This low self-esteem coupled with growing up in a Facebook and Instagram world, just means we are good at putting filters on things. We’ve grown up looking at the world in two separate realities. The physical reality and the virtual one. And the virtual one is way easier to handle, it’s instant and it allows us to see the world through rose-tinted glasses. It’s easier to control people’s perceptions of you, and even the perception of yourself. It makes us insecure, self-aware and makes us want everything to happen at the click of a button. But again, not tragic, circumstantial. Yes, we may need to learn that not everything can be filtered, or come to us in an instant. That things of value take time, that It’s not as easy as swiping right. Yes, our incomes are 20% below the national average, yes, the living cost is always rising, yes, we have student debt and yes, there is a lack of employment which all means that we are unlikely to fulfill our even the most basic milestones of adulthood because of it.

We were a generation that was dealt bad hand. But it’s hardly a tragic one. Tragic is a generation who killed six million people during the Holocaust. Tragic is thousands of Aboriginal children forcibly displaced. Tragic is Apartheid, Soviet Famine, the Rwandan genocide, Hiroshima and global warming. They are tragedies. And that’s just a few of them.That’s not to say that we are aren’t going to have our fair share of challenges or that we are necessarily prepared to handle them. But we do have choices, we are not optionless, we educated, well educated and we are still breathing.

So how do we deal with the messy world we inherited? With a unique blend of civic idealism, savvy pragmatism and our seamless ability to navigate the 21st century where constant change is the new normal. We create our own milestones, set our own paths, and yes it might be different but it doesn’t mean it’s wrong. It might not follow ‘The Plan’, you know the one that’s been constructed on a deep bedrock of old religious dogma, the good normal of society. The right way to be and to live. ‘The Plan’ is not the wrong way, it’s just not the practical way…anymore. It’s no longer a viable option for millennials. We’ve to disregard the nine to five working days, to opt rather for days filled with new places, spaces, and faces. We are more concerned with the benefit of the world as a whole opposed to the benefit of our individual country. We think that love no matter what kind, is scared and should be valued and acknowledged for what it is; beautiful and profound. We would rather follow our dreams and search for purpose than settle for an unsatisfying job that barely gets us by.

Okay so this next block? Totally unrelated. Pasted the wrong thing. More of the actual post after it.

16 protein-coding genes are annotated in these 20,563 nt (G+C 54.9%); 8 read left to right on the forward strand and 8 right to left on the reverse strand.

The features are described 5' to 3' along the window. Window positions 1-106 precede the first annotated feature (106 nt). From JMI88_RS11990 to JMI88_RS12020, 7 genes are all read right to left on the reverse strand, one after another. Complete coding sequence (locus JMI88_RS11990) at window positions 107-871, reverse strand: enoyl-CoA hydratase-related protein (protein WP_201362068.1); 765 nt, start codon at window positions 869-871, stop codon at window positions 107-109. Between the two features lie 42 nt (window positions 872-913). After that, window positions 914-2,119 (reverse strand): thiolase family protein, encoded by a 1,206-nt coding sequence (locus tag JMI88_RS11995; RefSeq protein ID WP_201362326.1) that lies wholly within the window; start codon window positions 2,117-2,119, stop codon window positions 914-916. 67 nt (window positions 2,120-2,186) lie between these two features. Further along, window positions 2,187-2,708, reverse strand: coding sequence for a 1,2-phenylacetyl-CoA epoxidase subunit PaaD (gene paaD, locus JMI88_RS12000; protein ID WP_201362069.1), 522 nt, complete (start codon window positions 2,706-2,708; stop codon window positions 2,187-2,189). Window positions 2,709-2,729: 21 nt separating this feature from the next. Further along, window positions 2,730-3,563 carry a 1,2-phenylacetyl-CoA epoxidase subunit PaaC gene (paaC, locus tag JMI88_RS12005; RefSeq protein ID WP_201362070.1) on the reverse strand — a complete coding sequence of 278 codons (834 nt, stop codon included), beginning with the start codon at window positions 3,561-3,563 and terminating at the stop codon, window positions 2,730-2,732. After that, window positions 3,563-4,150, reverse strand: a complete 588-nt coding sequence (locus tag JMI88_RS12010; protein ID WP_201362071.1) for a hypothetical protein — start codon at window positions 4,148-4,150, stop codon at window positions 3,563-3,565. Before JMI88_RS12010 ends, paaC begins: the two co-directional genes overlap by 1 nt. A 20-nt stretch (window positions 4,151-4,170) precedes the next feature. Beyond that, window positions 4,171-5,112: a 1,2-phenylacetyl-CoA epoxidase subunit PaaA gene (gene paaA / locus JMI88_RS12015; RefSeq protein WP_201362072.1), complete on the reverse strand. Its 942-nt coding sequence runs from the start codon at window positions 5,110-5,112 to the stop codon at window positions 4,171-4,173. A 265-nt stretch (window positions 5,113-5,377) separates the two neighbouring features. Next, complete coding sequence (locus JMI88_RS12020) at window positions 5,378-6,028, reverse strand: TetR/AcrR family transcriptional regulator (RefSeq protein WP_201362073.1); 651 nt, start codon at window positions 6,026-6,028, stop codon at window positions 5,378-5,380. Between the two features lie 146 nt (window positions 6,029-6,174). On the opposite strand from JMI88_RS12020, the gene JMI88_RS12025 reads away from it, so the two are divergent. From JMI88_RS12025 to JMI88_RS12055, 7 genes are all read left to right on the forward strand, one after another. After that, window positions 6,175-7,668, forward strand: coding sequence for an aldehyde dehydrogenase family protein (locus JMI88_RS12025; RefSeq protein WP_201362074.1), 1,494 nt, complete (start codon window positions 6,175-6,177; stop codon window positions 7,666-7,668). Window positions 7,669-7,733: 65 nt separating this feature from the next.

If you take away the labels, and you stop trying to define us, to put us in a box, you might realize that we are far more alike than we are different and really we are all just looking for a place to belong, a place filled with peace, love, and understanding. This question you keeping asking is an example of the problem, not the solution. Focus on the possibilities and responsibilities instead of who is to blame for our setbacks. We will only be victims as long as we see ourselves as victims. We deserve better than to be spoken about with a victim mindset, with a sense of failure, give us a chance, we may surprise you. We are not going to get hung up on your generational comparisons/labels. We’re not just gonna think we are special. We are going to be special. You’ll see.